VIDEO: Highlights from games played Jan. 26
NEWS OF THE MORNING
No. 1: Clippers, Rivers try to make sense of Griffin incident — If you missed it yesterday, perhaps the oddest story to date this season came to light when it was revealed that Los Angeles Clippers star Blake Griffin broke his hand after he got into a fight with a team staff member at a Toronto restaurant. The staff member was identified by several media outlets as Griffin’s friend and team equipment manager, Matias Testi and Griffin, as a result of his injury, will be out at least four to six weeks. The team issued a statement about the incident and Griffin took to Twitter to address it, too, but in short, the Clippers’ players, coach Doc Rivers and the organization as a whole are trying to dig out from this situation.
His name was invoked in the Clippers’ locker room after almost every game.
“‘Tias!” center DeAndre Jordan would declare loudly, as if he wanted to make a show of what was coming next. “Where’s ‘Tias at?”
Mathias Testi would appear and Jordan would invariably ask the assistant equipment manager to fetch a piece of clothing or maybe some lotion. Testi faithfully retrieved the item, even if he did occasionally dawdle or mutter something under his breath.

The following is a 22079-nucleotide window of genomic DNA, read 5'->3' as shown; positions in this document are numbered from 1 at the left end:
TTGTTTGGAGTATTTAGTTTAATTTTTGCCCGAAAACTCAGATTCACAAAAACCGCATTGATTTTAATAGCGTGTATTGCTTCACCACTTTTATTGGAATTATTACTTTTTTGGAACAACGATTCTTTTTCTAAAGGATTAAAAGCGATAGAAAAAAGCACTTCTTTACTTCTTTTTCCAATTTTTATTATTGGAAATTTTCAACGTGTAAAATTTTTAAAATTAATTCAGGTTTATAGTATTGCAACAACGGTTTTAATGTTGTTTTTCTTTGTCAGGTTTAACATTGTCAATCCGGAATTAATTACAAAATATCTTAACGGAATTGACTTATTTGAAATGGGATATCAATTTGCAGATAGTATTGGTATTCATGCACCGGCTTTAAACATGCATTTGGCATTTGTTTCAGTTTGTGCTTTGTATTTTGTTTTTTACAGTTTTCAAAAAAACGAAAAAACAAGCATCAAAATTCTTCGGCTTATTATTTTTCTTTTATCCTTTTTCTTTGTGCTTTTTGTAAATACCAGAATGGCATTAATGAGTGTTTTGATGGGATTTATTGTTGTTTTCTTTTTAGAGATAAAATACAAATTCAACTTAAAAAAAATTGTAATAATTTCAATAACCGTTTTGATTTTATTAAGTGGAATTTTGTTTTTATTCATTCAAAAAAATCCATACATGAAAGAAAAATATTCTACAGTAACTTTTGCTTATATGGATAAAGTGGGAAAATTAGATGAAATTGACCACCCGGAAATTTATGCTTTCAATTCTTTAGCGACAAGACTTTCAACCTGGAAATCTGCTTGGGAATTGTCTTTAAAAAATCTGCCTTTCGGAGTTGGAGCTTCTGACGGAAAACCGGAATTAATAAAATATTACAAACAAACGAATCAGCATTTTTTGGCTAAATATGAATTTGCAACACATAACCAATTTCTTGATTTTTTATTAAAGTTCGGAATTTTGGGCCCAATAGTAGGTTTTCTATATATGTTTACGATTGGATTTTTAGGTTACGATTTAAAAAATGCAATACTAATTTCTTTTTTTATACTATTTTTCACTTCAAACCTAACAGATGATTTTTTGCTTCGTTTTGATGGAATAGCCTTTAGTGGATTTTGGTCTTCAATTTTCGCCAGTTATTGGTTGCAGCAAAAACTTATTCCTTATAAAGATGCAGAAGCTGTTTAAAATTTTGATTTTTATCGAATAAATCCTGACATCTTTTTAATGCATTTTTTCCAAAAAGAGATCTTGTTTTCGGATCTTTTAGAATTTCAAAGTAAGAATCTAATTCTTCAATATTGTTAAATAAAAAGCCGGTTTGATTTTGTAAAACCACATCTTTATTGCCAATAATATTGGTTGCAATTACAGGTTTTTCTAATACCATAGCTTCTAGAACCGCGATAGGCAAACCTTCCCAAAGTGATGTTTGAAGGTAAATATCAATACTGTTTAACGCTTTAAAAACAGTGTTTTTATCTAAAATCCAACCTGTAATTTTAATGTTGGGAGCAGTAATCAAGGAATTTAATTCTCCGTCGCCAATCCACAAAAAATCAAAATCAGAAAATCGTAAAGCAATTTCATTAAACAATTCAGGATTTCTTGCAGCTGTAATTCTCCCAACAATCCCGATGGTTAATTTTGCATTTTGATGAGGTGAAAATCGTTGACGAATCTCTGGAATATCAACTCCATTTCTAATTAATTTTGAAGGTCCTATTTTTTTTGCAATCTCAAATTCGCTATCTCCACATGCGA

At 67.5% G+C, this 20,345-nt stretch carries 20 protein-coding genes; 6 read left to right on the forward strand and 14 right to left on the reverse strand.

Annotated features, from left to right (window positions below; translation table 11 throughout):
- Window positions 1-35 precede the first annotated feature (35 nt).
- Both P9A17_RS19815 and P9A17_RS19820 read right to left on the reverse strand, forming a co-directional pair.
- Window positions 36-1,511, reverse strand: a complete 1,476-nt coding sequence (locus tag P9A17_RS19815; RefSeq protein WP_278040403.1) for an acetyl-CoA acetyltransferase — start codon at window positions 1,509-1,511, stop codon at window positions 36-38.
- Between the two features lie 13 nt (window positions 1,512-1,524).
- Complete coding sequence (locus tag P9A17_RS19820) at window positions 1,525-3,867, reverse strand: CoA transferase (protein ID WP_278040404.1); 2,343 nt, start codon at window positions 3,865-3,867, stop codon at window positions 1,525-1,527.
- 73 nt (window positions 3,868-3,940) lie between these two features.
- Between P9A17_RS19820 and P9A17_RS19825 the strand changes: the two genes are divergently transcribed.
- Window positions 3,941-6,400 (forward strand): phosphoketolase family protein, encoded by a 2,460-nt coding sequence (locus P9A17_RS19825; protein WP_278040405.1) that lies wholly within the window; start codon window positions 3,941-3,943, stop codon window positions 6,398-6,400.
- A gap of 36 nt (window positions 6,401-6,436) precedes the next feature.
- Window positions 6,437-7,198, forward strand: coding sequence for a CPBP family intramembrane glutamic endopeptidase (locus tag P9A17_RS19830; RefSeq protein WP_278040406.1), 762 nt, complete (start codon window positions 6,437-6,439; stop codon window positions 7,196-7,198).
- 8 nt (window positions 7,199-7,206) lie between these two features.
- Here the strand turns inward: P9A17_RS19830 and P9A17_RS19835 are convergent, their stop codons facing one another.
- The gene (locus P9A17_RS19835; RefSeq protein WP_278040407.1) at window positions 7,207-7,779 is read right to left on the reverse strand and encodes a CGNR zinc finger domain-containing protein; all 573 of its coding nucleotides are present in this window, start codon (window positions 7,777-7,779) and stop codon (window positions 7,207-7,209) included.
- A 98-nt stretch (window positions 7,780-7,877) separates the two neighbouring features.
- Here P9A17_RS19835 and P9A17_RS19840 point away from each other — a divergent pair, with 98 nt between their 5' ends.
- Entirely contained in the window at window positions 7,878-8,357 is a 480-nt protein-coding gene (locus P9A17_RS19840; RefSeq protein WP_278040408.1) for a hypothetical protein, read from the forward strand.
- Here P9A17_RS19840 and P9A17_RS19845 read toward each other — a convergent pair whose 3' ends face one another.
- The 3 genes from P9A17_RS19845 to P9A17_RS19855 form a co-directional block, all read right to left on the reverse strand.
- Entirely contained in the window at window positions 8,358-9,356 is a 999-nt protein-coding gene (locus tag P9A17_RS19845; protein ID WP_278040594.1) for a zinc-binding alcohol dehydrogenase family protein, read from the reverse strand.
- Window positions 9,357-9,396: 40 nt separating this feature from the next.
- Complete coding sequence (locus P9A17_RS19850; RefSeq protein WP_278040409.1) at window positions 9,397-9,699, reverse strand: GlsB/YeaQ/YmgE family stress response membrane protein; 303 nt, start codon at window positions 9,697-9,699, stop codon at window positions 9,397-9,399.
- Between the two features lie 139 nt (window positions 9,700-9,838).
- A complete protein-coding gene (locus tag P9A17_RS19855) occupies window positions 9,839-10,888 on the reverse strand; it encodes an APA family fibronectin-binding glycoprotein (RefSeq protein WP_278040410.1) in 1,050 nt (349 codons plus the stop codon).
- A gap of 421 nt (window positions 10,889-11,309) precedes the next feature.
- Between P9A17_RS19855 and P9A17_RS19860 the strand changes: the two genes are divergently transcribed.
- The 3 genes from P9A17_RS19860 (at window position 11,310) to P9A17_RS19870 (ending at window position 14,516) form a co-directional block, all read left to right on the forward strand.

To the uninitiated it might have resembled a mild hazing ritual, but there was always a playful undercurrent between Testi, Jordan and teammate Blake Griffin. Their relationship felt like something out of the buddy comedy “Entourage,” with Testi playing the role of the relative nobody along for the ride with his celebrity friends during dinners and other outings.
That friendship unraveled Saturday when Griffin repeatedly punched Testi during an altercation at a Toronto restaurant, resulting in a broken bone in Griffin’s right hand that is expected to keep the All-Star forward out for an additional four to six weeks at a time when he had already missed a month because of a quadriceps injury.